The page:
Lee Southernwood & Kevin Nugent

Optimising Football Based Conditioning-report by Steve Haslam

Lee Southernwood and Kevin Nugent put on a number of well organised and structured small sided games, drills and exercises to develop all-round physical conditioning and intensity for players at all levels of the game.

The first practice was a small-sided, 6 v 6 game. The Leyton Orient coaches stressed a number of points which they were looking to develop through the game. These included: pressing, coach encouragement, competiive structure, running with the ball, intensity, played at match speed.

They made the point that at all levels of football the speed of the game increases at each higher level at which you progress. Consequently, Orient, who presently play in League 1, will find it quicker if they achieve promotion to the Championship and quicker still if they eventually reach the Premier League. Similarly, when young players are put into the 1st team squad for training because of the progress they have been making in their own age group, they usually struggle to begin with because of the pace.

The coach must show patience and help the young player to come to terms gradually with this higher pace level. When putting on any kind of practice, such as this small-sided game, it is important to get the selection of sides right re the competitive nature, so that everyone is stretched in their challenges and it is not too easy for some and not overly difficult for others. The coaches have a duty to ensure that the players work hard in training the whole time.
Adaptations were made to the practice. It was made 3 v 3 on the inside with the other 6 spaced 3 on each touchline to have one touch on the outside line, helping whichever team had possesion. So 6 players now had the chance of a breather whilst still part of the practice. Being 3 v 3 on the pitch meant increased work rate for them whilst they were in action.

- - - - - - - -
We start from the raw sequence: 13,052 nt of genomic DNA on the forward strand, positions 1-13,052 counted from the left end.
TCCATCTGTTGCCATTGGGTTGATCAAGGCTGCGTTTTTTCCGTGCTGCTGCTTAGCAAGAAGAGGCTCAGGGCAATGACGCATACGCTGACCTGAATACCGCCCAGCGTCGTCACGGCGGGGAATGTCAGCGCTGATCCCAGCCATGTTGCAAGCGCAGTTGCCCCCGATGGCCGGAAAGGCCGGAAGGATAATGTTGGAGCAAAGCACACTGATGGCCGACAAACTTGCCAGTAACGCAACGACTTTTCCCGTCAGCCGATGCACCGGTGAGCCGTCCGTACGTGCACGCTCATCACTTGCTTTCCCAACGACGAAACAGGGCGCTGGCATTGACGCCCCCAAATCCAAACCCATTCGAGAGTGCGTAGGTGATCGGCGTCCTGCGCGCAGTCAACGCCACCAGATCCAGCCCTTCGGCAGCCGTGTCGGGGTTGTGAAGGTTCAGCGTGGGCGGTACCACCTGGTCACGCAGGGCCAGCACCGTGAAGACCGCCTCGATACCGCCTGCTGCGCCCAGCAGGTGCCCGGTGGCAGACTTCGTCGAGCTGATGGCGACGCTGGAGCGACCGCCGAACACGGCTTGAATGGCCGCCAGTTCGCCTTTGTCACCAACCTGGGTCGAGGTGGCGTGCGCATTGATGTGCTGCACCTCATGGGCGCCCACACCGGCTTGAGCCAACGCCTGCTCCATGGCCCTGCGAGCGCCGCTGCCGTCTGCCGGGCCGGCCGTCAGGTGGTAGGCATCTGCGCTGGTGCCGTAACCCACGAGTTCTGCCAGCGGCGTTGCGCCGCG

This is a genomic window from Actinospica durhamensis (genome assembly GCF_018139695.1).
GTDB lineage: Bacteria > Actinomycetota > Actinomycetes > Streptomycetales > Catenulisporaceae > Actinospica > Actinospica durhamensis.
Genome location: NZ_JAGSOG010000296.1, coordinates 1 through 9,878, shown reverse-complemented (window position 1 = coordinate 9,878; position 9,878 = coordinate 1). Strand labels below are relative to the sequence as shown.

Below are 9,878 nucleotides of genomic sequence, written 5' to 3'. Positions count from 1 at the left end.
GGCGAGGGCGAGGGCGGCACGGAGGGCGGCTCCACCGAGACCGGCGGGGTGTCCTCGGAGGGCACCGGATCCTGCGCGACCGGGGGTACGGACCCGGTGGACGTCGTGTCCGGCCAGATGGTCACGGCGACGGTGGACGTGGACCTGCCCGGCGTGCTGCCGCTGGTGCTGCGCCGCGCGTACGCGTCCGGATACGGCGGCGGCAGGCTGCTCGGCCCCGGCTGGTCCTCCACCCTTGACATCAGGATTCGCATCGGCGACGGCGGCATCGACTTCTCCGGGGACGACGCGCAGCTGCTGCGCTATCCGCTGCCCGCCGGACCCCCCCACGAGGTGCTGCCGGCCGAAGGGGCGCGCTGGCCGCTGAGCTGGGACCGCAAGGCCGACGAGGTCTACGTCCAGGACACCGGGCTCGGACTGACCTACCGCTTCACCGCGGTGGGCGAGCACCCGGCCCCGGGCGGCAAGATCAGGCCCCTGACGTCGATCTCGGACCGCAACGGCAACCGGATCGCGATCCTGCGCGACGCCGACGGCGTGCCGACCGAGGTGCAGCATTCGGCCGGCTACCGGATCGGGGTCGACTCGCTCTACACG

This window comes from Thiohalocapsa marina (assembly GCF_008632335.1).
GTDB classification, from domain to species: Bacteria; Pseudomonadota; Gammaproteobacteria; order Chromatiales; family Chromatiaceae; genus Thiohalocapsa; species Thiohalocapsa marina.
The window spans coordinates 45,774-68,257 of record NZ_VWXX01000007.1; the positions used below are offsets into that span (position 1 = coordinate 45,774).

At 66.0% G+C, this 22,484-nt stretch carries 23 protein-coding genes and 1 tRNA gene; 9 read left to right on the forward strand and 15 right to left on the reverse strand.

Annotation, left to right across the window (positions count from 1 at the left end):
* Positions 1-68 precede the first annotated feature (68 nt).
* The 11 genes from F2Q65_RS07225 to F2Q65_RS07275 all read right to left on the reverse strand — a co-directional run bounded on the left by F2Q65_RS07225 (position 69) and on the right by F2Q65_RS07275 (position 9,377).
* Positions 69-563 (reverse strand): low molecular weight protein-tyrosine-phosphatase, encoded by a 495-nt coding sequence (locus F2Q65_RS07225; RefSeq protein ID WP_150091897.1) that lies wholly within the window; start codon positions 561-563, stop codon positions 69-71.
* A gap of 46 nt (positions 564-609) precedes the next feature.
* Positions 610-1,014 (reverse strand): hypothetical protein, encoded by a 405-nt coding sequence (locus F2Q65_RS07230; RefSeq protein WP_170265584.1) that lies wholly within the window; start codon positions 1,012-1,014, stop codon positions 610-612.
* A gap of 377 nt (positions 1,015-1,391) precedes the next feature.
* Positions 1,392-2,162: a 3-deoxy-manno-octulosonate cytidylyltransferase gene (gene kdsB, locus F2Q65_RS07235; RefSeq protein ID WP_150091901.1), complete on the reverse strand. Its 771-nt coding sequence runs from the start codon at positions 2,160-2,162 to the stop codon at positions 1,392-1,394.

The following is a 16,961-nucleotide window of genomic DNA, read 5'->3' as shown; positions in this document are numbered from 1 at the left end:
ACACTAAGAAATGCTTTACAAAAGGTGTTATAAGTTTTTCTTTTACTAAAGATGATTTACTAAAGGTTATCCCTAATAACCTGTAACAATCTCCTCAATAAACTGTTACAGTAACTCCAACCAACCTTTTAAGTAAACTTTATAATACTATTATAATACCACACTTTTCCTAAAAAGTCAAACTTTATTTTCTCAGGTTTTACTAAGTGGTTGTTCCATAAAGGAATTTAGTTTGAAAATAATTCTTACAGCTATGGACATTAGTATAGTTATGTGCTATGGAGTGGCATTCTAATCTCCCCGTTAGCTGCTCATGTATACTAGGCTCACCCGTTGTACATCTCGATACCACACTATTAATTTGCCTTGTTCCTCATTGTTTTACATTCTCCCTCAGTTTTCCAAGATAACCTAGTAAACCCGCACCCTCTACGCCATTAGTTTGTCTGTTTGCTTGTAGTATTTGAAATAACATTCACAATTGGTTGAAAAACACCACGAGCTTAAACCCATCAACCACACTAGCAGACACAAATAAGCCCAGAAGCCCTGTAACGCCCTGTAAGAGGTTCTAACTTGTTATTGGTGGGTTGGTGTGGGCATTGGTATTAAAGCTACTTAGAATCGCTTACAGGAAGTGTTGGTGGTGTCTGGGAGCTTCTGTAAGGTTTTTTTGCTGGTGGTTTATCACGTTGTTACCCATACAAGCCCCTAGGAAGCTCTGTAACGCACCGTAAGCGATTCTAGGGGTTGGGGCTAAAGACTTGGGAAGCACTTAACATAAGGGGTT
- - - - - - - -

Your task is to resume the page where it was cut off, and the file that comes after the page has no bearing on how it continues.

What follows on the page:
Finally, a man for man marking element was added to the game, requiring physical and mental intensity, constant concentation because the man for man marking element appears to have disappeared from the game at the present time with the emphasis being on marking space.

The Orient coaches moved on to set up a series of possession football practices in a 30 x 30 yard area. An interesting innovation was a square marked in the middle of the area where the ball could neither be passed through or run through. So this forced the players off the ball to work on angles around the square to show themeselves to receive passes and, of course, they had to work very hard at this element. Also, chipping the ball to someone on the other side of the square – a vital skill.

Finally, work rate and intensity were really increased to a maximum when a player, having passed the ball, had to run round an inner coone of the square and an outer cone before resuming his availability to receive a pass in the practice. From a technical angle, this had the benefit of getting the players to keep possession when numerically inferior, as well as the obvious physical and intensity benefits.

A 5 v 5 two way pracictice, working the ball into an end zone and immediately changing direction to attack the opposite end, then followed.
A training area where the players had to run and dribble through cones.
A drill working a front player who, having set the ball back had to run around the ‘D’ on the edge of the penalty area to receive a cross for a first time strike on goal.

A similarly pressurised practice for a defender which ended with him dealing effectively to defend against a cross.

After Lee and Kevin had completed their programme, chairman John Cartwright made the observation of how the fitness work had been so good in relating to the playing of the game. He stressed to all the observing coaches how they can tweak and adapt the work to suit their players and that it was vital that it should always relate to the game play, as had been the case with the high quality work which we had been shown.